The economic considerations underlying the building of railroads are now fundamentally different from those existing fifty or sixty years ago. In 1840 the number of miles of railroad in the United States was 2818. In seventy years that mileage was multiplied by nearly 87. At that time the number of miles of line per 10,000 square miles (100 miles square) of territory was only 9.5. Now it is 808. At that time nearly the whole country was virgin territory, and it was not a question of the ultimate success of a road, provided it was constructed,with a decent regard for sound engineering principles, but a mere question of time before the country would develop sufficiently to support the road.
In a broad way we may now say that the railroads of the country are built. The great trunk lines have developed practically all of the available east and west routes, at least between the Atlantic and the Middle West, and all of the necessary lines from north to south. More tracks will doubtless be built, but they will be the expansion of one-and two-track lines into four, or even six-track roads, or the construction of short stretches of expensive reconstruction to obtain low-grade lines. If irrigation succeeds in transforming parts of the great West from deserts into fertile farms, there will probably be an enormous increase in railroad building in the West, but even this will be under different circumstances and conditions from those under which our railroads were built during the period from 1860 to 1890. If we examine a railroad map of the United States, it will not be easy to find a spot in the New England States (except Maine), in the Middle Atlantic States, or in the States around the Great Lakes, which is 20 miles from any railroad. If we consider that the whole country was gridironed with railroads running north and south and east and west at a distance apart of 25 miles, only one point in each square would be as far as 12.5 miles from any road. Such squares would have 50 miles of road for 625 square miles of territory or 8 miles per 100 square miles of territory. The average for the whole United States (8.08) is even now greater than this. Maine is the only State east of the 95th meridian in which the number is less than 8.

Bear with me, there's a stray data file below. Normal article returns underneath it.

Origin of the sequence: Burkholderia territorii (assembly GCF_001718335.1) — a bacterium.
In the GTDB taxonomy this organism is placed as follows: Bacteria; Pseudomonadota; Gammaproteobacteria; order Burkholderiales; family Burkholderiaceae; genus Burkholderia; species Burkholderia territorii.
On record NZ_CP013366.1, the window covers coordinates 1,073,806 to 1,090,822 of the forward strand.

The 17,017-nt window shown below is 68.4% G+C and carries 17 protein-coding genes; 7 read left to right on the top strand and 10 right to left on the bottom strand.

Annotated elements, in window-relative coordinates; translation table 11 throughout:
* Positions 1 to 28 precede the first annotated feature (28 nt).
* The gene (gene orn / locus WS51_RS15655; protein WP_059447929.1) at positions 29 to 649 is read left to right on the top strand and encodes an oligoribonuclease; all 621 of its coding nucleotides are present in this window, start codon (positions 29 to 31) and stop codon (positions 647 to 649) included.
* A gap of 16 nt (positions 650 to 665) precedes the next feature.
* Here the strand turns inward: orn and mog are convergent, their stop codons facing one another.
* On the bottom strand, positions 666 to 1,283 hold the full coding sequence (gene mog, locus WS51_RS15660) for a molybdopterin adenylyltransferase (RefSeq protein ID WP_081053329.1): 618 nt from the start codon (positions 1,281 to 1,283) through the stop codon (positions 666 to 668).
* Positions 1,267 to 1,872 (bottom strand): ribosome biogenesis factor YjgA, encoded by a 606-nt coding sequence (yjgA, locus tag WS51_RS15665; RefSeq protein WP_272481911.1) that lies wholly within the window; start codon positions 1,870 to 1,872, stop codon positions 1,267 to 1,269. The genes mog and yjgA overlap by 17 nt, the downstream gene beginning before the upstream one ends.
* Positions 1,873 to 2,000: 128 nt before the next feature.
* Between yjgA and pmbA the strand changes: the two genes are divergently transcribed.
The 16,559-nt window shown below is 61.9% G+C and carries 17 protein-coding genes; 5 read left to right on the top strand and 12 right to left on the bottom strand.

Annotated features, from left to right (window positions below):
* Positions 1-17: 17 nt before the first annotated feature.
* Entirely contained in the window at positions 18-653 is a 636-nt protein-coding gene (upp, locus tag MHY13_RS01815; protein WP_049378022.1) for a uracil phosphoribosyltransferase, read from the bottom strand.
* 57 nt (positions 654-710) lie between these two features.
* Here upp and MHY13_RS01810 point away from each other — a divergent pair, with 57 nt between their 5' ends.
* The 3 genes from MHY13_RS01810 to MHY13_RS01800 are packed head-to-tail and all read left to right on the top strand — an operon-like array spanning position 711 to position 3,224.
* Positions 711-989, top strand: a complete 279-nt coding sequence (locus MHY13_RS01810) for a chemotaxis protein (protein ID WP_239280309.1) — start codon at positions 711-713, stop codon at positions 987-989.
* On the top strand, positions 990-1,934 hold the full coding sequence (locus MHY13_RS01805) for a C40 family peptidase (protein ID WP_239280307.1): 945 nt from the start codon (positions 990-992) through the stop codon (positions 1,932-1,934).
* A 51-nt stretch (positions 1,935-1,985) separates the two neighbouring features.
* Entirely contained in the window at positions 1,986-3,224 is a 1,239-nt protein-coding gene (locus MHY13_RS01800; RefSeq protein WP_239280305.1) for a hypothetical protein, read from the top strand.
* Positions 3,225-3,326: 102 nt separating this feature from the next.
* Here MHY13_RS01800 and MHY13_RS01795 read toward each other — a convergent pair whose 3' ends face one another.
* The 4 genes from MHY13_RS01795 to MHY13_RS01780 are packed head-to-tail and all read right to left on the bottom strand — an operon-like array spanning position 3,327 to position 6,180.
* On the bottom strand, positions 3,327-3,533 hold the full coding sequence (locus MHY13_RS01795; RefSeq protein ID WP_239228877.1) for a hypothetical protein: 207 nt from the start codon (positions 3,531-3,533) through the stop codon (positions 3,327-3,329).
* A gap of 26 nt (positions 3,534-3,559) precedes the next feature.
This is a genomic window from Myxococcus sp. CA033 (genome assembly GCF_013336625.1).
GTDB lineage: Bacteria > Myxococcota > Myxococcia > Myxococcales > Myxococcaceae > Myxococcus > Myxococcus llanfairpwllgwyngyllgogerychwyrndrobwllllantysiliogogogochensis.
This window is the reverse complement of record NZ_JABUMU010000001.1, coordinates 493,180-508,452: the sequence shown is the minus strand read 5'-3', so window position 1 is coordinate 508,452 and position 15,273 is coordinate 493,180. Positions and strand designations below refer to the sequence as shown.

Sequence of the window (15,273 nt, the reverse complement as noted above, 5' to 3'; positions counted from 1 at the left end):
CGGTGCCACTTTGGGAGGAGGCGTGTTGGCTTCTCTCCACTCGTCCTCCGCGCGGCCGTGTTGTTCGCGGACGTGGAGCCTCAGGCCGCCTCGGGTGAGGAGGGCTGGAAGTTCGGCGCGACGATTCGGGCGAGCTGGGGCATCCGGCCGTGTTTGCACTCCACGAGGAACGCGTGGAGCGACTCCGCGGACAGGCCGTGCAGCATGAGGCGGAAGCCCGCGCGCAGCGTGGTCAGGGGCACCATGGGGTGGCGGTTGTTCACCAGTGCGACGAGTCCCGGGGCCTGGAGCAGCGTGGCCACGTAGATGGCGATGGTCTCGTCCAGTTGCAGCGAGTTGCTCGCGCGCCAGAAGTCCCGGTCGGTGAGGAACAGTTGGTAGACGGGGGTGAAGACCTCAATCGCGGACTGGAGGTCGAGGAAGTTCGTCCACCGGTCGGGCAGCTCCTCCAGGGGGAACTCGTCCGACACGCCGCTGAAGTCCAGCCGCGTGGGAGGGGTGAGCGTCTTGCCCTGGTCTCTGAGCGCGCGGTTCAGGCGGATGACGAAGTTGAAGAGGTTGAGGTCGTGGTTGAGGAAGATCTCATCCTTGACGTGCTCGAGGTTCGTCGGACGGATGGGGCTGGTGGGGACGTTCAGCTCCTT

The practical meaning of the above is that the railroad building of the future in the eastern part of the United States will probably be confined to the construction of comparatively short cross-country lines whose chief purpose is to give additional facilities to sections of territory which already have railroad lines within ten to twenty miles. This again means that a railroad will not usually be able to monopolize all traffic in the territory through which it passes and for as many miles back from the railroad as railroad influence may be considered to extend, but that it must directly compete with other roads for its traffic. Of course it will have a virtual monopoly on sources of traffic which are so near to its line that no other road could obtain such traffic except at a prohibitive sacrifice, but it will mean that for some distance out of large cities, which are entered by several railroads from approximately the same direction, the traffic will be largely competitive. It will frequently be found that a very large proportion of the traffic of a railroad is competitive traffic and that the strictly non-competitive traffic, the local traffic which it picks up from its own immediate territory, is compara-tively unimportant. On this account we must largely modify the methods of estimation which would have been proper many years ago and also estimates based on the history of roads which have been long established, since in general those roads began under traffic considerations which are different from those of a new road of the present day.